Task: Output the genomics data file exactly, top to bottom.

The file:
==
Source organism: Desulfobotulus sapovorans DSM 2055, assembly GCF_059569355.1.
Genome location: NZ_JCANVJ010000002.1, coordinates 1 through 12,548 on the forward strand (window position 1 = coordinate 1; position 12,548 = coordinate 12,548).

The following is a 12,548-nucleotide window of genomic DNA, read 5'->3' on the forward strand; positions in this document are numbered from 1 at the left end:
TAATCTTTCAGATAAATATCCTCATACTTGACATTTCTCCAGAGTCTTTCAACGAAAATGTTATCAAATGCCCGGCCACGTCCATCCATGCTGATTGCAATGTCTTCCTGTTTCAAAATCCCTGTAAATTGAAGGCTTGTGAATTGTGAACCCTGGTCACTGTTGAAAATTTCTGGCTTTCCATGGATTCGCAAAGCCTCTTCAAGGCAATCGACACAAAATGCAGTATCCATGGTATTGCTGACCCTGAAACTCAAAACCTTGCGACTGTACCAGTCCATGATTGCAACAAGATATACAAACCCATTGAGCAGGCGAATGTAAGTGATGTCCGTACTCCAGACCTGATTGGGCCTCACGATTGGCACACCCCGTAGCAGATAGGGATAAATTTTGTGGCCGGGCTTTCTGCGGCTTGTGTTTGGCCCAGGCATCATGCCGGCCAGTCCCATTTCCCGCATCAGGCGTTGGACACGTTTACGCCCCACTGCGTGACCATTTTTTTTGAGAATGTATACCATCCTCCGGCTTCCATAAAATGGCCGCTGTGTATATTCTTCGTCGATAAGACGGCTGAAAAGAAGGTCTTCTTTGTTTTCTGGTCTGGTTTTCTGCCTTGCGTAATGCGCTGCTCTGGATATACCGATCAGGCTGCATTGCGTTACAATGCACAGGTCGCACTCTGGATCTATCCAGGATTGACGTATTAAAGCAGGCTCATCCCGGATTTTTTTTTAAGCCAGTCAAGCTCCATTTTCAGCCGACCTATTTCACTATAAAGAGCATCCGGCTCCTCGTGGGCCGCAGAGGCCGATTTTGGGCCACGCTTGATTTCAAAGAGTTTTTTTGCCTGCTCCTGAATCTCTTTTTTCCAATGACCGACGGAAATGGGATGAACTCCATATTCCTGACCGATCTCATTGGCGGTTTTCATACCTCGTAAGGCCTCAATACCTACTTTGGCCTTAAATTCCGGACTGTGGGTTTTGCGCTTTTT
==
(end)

Source organism: Desulfobotulus sapovorans DSM 2055, assembly GCF_059569355.1.
Genome location: NZ_JCANVJ010000002.1, coordinates 1 through 12,548 on the forward strand (window position 1 = coordinate 1; position 12,548 = coordinate 12,548).

The following is a 12,548-nucleotide window of genomic DNA, read 5'->3' on the forward strand; positions in this document are numbered from 1 at the left end:
TAATCTTTCAGATAAATATCCTCATACTTGACATTTCTCCAGAGTCTTTCAACGAAAATGTTATCAAATGCCCGGCCACGTCCATCCATGCTGATTGCAATGTCTTCCTGTTTCAAAATCCCTGTAAATTGAAGGCTTGTGAATTGTGAACCCTGGTCACTGTTGAAAATTTCTGGCTTTCCATGGATTCGCAAAGCCTCTTCAAGGCAATCGACACAAAATGCAGTATCCATGGTATTGCTGACCCTGAAACTCAAAACCTTGCGACTGTACCAGTCCATGATTGCAACAAGATATACAAACCCATTGAGCAGGCGAATGTAAGTGATGTCCGTACTCCAGACCTGATTGGGCCTCACGATTGGCACACCCCGTAGCAGATAGGGATAAATTTTGTGGCCGGGCTTTCTGCGGCTTGTGTTTGGCCCAGGCATCATGCCGGCCAGTCCCATTTCCCGCATCAGGCGTTGGACACGTTTACGCCCCACTGCGTGACCATTTTTTTTGAGAATGTATACCATCCTCCGGCTTCCATAAAATGGCCGCTGTGTATATTCTTCGTCGATAAGACGGCTGAAAAGAAGGTCTTCTTTGTTTTCTGGTCTGGTTTTCTGCCTTGCGTAATGCGCTGCTCTGGATATACCGATCAGGCTGCATTGCGTTACAATGCACAGGTCGCACTCTGGATCTATCCAGGATTGACGTATTAAAGCAGGCTCATCCCGGATTTTTTTTTAAGCCAGTCAAGCTCCATTTTCAGCCGACCTATTTCACTATAAAGAGCATCCGGCTCCTCGTGGGCCGCAGAGGCCGATTTTGGGCCACGCTTGATTTCAAAGAGTTTTTTTGCCTGCTCCTGAATCTCTTTTTTCCAATGACCGACGGAAATGGGATGAACTCCATATTCCTGACCGATCTCATTGGCGGTTTTCATACCTCGTAAGGCCTCAATACCTACTTTGGCCTTAAATTCCGGACTGTGGGTTTTGCGCTTTTT